Renew Scarborough asks John Tory for $2.5-million arts centre study

News Sep 19, 2017 by Mike Adler Scarborough Mirror

Toronto Mayor John Tory asked people in Scarborough to send him three requests, and a group there has just named its second: $2.5 million to study the feasibility of a living arts facility.

A grand-scale arts centre, including a museum, art gallery, performance space and conference centre, is “desperately needed to improve the Scarborough economy,” the Scarborough Community Renewal Organization (SCRO) told the mayor in a Sept. 11 letter.

The building will “serve as a vehicle for rebranding Scarborough,” said SCRO, asking Tory to request $2.5 million at Toronto council for a study of the idea.

Designed by a famous architect, the centre would be a “vibrant, signature, scenic structure seen to be defining Scarborough,” said Dave Hardy, a SCRO board member who co-wrote the letter with SCRO chairperson Jennifer McKelvie.

Hardy, a Rotarian who led a community renewal campaign which inspired creation of SCRO – also called Renew Scarborough – in 2016, said the centre should seat 10,000, because Scarborough has no large concert venues.

“There’s nowhere for the Weeknd to play,” he said, referring to a popular singer raised in Scarborough.

The group maintains Tory, in April 2015, asked Scarborough’s renewal campaigners to send him three requests “to advance through his office.”

Tory appeared at Centennial College during that month and promised he would “show some leadership in moving some city jobs to Scarborough.”

Some municipal employees downtown “don’t have to be there,” and after studying which ones can be moved, Tory said, he would tell private employers, “I’m making the move to put some people in Scarborough; so should you.”

In October 2016, SCRO submitted, as a first request to Tory, a demand for the “immediate move” of 3,000 city employees, including entire departments and their senior staff, to the Scarborough Town Centre area.

The mayor’s office hasn’t responded, but says an office modernization review of city staffing will be completed this fall. The review includes options for employees to work at home or “city space closer to home.”

“We haven’t seen progress (on that request) up to this point,” Hardy acknowledged last week.

SCRO’s letter mentions the former City of Scarborough in 1984 had a five-year plan for the arts in Scarborough which suggested officials, hoping to promote local tourism, envisioned something like a Living Arts Centre.

That plan was to design a “Civic Arts Centre” that would provide opportunities for all the arts and serve as their central hub in the former city.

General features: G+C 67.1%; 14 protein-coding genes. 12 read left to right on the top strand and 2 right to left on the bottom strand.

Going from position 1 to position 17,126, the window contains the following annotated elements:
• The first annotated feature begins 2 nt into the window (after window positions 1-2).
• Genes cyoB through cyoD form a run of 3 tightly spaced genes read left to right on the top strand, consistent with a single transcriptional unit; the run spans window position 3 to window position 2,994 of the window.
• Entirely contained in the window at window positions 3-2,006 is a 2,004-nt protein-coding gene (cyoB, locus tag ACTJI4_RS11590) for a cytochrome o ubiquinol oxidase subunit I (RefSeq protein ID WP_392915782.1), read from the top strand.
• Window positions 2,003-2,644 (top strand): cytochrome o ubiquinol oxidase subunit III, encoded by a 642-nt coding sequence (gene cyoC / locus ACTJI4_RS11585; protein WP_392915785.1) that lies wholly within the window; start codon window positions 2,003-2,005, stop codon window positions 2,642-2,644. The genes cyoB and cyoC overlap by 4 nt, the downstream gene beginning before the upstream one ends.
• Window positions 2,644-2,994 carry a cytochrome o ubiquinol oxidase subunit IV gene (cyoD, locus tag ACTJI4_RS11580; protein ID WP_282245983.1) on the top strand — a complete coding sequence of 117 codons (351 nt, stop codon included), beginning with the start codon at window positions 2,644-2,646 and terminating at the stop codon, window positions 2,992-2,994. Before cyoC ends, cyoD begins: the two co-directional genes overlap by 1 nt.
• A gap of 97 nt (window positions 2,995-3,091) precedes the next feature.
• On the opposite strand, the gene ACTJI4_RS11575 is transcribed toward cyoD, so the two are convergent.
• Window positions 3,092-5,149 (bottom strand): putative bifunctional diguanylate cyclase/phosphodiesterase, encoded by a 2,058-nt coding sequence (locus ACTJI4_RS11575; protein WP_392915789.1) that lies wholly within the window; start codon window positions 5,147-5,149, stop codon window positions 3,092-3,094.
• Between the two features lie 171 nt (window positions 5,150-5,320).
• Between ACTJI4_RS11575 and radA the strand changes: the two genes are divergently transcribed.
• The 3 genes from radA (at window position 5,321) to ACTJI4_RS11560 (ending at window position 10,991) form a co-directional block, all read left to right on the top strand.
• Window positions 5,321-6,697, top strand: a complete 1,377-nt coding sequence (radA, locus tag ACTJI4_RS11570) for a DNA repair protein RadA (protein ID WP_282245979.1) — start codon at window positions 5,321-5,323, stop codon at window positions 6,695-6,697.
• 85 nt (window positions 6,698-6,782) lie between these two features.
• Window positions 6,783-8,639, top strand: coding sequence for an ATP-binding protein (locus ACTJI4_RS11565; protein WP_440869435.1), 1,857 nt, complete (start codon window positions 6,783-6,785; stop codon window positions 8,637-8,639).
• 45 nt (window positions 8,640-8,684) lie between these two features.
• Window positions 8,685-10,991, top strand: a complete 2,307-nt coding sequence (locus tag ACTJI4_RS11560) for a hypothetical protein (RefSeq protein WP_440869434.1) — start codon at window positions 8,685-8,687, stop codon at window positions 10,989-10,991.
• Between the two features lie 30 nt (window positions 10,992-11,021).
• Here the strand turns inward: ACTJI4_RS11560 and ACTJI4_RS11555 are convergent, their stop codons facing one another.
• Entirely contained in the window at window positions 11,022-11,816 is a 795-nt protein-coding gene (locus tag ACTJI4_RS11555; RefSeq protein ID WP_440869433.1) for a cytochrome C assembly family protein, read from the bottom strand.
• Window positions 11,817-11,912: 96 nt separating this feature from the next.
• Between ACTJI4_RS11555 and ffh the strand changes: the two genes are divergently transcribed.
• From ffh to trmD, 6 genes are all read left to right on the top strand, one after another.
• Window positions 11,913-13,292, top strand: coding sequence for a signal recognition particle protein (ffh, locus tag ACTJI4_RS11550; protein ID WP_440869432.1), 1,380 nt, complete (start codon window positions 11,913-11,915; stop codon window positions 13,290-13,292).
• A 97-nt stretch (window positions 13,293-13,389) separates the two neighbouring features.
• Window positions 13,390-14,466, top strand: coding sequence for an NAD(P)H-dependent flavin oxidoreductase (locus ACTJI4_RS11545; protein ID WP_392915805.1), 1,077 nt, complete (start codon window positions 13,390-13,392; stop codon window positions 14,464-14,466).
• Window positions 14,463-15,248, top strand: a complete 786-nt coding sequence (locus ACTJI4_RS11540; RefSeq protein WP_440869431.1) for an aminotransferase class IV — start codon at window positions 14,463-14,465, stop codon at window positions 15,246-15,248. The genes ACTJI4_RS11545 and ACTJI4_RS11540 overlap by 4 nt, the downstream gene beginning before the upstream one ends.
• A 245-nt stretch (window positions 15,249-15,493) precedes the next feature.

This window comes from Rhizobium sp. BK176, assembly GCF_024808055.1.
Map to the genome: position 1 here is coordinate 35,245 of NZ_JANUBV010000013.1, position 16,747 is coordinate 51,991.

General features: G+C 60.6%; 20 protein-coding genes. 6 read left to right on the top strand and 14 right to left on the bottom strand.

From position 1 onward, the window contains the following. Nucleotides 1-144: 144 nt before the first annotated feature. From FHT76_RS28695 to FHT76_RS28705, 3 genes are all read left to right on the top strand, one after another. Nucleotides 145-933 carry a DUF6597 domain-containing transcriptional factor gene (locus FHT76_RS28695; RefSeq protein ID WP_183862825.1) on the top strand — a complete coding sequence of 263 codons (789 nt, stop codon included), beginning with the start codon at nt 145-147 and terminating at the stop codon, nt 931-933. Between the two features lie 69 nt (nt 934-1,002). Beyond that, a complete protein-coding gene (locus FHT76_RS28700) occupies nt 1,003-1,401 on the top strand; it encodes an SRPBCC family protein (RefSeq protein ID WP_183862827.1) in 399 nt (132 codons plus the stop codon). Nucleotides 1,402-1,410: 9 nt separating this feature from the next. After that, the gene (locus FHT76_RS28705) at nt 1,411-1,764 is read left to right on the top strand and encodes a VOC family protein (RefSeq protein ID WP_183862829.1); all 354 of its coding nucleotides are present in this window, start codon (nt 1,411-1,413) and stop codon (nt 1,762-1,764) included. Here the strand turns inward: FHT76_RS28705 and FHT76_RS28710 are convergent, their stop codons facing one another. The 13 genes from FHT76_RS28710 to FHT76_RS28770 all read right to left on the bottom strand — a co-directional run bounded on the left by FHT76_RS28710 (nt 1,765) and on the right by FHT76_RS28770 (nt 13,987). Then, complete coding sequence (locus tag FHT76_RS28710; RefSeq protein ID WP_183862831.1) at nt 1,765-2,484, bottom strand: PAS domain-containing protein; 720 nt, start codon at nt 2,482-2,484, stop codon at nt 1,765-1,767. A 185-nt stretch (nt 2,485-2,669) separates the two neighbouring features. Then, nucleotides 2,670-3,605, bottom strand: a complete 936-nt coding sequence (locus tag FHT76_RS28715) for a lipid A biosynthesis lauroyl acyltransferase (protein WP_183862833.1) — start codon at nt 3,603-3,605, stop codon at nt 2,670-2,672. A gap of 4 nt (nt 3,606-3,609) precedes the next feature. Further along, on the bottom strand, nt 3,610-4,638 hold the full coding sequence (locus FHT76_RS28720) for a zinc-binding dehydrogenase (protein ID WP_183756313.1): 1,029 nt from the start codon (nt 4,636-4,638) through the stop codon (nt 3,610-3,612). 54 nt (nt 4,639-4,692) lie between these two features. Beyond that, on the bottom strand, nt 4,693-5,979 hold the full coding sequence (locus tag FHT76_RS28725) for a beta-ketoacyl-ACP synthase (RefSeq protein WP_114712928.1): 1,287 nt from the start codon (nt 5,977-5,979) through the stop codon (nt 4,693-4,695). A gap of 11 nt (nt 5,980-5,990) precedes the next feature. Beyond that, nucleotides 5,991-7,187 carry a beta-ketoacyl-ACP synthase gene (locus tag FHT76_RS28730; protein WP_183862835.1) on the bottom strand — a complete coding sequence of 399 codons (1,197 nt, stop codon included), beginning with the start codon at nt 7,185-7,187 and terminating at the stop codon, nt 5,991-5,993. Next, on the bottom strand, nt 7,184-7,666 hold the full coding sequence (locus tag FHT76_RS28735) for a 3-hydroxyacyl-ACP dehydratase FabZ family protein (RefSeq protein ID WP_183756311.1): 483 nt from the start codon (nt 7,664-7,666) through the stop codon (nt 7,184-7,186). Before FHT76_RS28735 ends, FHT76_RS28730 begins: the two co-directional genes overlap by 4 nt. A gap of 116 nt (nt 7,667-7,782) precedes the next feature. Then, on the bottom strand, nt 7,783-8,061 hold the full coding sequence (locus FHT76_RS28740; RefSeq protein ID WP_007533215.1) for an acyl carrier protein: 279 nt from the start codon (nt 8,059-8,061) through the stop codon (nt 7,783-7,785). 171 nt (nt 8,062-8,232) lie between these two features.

“Eventually, it might even become a North American or world centre in one or two art forms, such as puppetry and musical theatre,” the plan predicted.

Tory’s office said it is reviewing the request for $2.5 million.

Hardy said members of SCRO are realistic on how long a Living Arts Centre may take: “This may be a generation away.”

He said the group hasn’t settled on a third request.

SCRO lent public support to Tory’s transit plan for Scarborough, including a subway extension to Scarborough Town Centre, a SmartTrack station at Lawrence East and the Eglinton East light rail transit line to University of Toronto Scarborough, which is currently unfunded.

Renew Scarborough asks John Tory for $2.5-million arts centre study

No progress yet on previous request for 3,000 municipal jobs

News Sep 19, 2017 by Mike Adler Scarborough Mirror

Toronto Mayor John Tory asked people in Scarborough to send him three requests, and a group there has just named its second: $2.5 million to study the feasibility of a living arts facility.

A grand-scale arts centre, including a museum, art gallery, performance space and conference centre, is “desperately needed to improve the Scarborough economy,” the Scarborough Community Renewal Organization (SCRO) told the mayor in a Sept. 11 letter.

The building will “serve as a vehicle for rebranding Scarborough,” said SCRO, asking Tory to request $2.5 million at Toronto council for a study of the idea.

Designed by a famous architect, the centre would be a “vibrant, signature, scenic structure seen to be defining Scarborough,” said Dave Hardy, a SCRO board member who co-wrote the letter with SCRO chairperson Jennifer McKelvie.

Related Content

Hardy, a Rotarian who led a community renewal campaign which inspired creation of SCRO – also called Renew Scarborough – in 2016, said the centre should seat 10,000, because Scarborough has no large concert venues.

“There’s nowhere for the Weeknd to play,” he said, referring to a popular singer raised in Scarborough.

The group maintains Tory, in April 2015, asked Scarborough’s renewal campaigners to send him three requests “to advance through his office.”

Tory appeared at Centennial College during that month and promised he would “show some leadership in moving some city jobs to Scarborough.”